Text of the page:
Two austere ostriches, Osgood and Osbad, who lived near an old gum tree somewhere in the Australian outback, ran a successful business buying cattle prods made by Cow Poke, Inc., located in Kankakee, Illinois, and selling them to cattle farmers in Australia. One day they received an order from the kookaburra who lived in their old gum tree for one of their cattle prods. He even offered cash in advance and said that he would have many other orders in the future.

Osgood looked quizically at the kookaburra and wondered why a kookaburra might need a cattle prod, but decided not to ask. As it was an unusually warm afternoon, he decided to cool off by burying his head in the sand.

Osbad, dreaming of future orders and hoping to buy a bus trip to Perth for a holiday weekend, asked the kookaburra to hand over the money and promised to bring him a cattle prod right after he paid the money, which he did.

“Don’t you wonder,” said the kookaburra, “what on earth I could possibly do with a cattle prod?”

“No!” said Osbad, “I DO NOT!! It’s quite hot and I think I’ll join my mate Osgood and cool off by burying my head in the sand.”

“Actually,” said the kookaburra, “I’m selling them to my customers in Iran,” but by the time he had said the word “Iran,” Osbad’s head was completely covered with sand and he couldn’t hear a word that the kookaburra was saying.

When the Cow Poke Cattle Prods were discovered in Iran, investigators for the Bureau of Industry and Security (“BIS”) traced them back to Osgood and Osbad. The Australians served a provisional arrest warrant on the two ostriches who were subsequently extradited to the United States for trial. Once the jurors heard that Osgood and Osbad buried their heads in the sand, it was all over for poor birds, and they were convicted and sentenced to 6 years in a maximum security prison.

On appeal to the Seventh Circuit, Judge Posner upheld the conviction of Osbad and reversed the conviction of Osgood. He noted

There is no evidence that suspecting he might be [helping the kookaburra sell cattle prods to Iran, Osgood] took active steps to avoid having his suspicions confirmed. Suppose [the kookaburra] had said to him “let me tell you [where the cattle prods are really going],” and he had replied: “I don’t want to know.” That would be ostrich behavior (mythical ostrich behavior—ostriches do not bury their heads in the sand when frightened; if they did, they would asphyxiate themselves). An ostrich instruction should not be given unless there is evidence that the defendant engaged in behavior that could reasonably be interpreted as having been intended to shield him from confirmation of his suspicion that he was involved in criminal activity. [This is exactly what Osbad did, which is why we reverse for Osgood and uphold the conviction for Osbad.]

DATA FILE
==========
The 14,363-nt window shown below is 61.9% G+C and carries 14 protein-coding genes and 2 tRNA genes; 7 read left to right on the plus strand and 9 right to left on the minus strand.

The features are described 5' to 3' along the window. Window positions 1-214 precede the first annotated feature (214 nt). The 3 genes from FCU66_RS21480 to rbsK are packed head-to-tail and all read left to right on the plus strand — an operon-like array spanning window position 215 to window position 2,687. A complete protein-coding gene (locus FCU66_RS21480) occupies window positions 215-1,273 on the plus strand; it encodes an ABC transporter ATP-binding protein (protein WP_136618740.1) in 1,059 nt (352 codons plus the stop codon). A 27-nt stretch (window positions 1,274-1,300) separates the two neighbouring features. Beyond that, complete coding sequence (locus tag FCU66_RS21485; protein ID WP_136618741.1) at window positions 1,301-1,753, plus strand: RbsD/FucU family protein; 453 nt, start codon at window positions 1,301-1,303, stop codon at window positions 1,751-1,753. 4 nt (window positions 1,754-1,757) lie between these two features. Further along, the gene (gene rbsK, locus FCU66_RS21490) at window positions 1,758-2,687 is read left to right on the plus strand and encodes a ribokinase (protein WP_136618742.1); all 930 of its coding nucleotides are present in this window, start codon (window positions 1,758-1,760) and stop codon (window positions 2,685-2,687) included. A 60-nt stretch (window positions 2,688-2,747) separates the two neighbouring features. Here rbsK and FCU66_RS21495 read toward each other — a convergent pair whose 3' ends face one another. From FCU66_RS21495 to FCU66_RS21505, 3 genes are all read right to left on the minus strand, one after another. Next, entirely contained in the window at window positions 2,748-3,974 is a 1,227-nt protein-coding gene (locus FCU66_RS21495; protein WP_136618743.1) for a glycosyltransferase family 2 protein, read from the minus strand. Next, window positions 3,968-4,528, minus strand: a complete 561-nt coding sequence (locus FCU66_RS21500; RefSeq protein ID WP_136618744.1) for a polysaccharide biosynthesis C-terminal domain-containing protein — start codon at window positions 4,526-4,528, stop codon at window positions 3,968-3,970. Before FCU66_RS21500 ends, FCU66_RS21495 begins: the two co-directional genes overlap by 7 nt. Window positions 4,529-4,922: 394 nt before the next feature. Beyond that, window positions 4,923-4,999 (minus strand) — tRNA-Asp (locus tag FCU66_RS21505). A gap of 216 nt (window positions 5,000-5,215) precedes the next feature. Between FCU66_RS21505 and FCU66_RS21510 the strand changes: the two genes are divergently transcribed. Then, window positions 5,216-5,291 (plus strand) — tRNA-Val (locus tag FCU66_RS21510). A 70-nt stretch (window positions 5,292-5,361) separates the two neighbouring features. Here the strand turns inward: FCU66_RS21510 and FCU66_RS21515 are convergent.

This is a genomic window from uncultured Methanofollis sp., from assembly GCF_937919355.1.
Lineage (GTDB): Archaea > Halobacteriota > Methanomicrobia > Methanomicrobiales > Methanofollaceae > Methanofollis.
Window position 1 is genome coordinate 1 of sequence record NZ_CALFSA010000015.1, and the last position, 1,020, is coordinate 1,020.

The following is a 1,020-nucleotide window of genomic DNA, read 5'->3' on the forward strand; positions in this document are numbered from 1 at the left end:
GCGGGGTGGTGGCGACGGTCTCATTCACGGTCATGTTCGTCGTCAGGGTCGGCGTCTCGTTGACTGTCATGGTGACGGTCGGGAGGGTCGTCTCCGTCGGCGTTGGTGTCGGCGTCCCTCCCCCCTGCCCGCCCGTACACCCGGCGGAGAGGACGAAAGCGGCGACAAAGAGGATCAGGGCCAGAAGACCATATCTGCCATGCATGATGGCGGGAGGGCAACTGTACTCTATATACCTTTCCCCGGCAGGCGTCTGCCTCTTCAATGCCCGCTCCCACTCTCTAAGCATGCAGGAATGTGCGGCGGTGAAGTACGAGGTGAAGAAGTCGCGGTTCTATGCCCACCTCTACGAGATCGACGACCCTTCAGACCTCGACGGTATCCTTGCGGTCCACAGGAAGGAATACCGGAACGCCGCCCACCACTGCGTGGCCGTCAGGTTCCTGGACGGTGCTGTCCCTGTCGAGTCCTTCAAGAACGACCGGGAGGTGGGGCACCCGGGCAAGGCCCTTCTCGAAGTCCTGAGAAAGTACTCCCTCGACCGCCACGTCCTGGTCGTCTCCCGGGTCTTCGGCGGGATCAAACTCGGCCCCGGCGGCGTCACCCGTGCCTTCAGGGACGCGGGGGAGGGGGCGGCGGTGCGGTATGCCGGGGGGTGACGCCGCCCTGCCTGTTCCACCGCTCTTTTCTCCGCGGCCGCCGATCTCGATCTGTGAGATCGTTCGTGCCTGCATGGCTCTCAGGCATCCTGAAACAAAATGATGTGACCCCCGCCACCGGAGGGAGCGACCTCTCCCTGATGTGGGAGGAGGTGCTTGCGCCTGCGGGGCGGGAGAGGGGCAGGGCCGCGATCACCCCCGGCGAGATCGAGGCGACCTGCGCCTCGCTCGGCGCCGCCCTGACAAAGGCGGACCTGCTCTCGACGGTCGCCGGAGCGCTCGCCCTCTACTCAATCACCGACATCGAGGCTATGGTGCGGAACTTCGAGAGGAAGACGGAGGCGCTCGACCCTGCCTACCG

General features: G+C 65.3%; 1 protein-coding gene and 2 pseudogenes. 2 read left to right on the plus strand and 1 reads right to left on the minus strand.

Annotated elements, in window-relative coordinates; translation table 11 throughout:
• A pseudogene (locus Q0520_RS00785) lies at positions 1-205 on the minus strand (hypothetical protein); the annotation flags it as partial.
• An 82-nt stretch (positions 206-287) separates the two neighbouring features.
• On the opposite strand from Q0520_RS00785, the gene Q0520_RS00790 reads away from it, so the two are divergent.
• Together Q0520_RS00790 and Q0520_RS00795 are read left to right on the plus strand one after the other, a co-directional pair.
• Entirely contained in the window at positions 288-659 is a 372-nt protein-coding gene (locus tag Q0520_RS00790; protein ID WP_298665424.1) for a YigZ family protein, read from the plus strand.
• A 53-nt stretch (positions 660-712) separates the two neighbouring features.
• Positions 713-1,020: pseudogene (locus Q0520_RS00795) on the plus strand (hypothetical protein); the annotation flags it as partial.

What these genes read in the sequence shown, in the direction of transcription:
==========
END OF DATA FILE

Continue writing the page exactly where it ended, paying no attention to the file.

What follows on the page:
Osbad remained in maximum security prison, while Osgood was allowed to return to the outback in Australia. On his return, Osgood found a letter from BIS indicating that it had entered a thirty-year export denial order and fined him $250,000 for the sale of the cattle prods to Iran, noting that while ignoring red flags, without more, might save you from jail, it would not save you from the wrath of BIS.

Morale: If you’re going to bury your head in the sand, do it before the kookaburra sings.

The Seventh Circuit opinion in United States v. Macias, which I adapted here, makes clear that simply ignoring red flags is not enough to support the criminal intent necessary for  a conviction. The failure to engage in further due diligence in the face of red flags is not, in Judge Posner’s view, sufficient. Instead, there must be some “active avoidance” of learning the facts that the red flags suggest may be probable.  Another example of active avoidance given in the opinion involves a hypothetical situation where a landlord, fearing he has rented his property to drug dealers, changes his normal commuting route to avoid driving by the house, fearing he might see drug activity if he did.  The “active” in the “avoidance” here is changing the route.

A fuller and more serious discussion of United States v. Macias, written by my colleague Mark Srere and me, can be found here.

[Apologies to James Thurber.]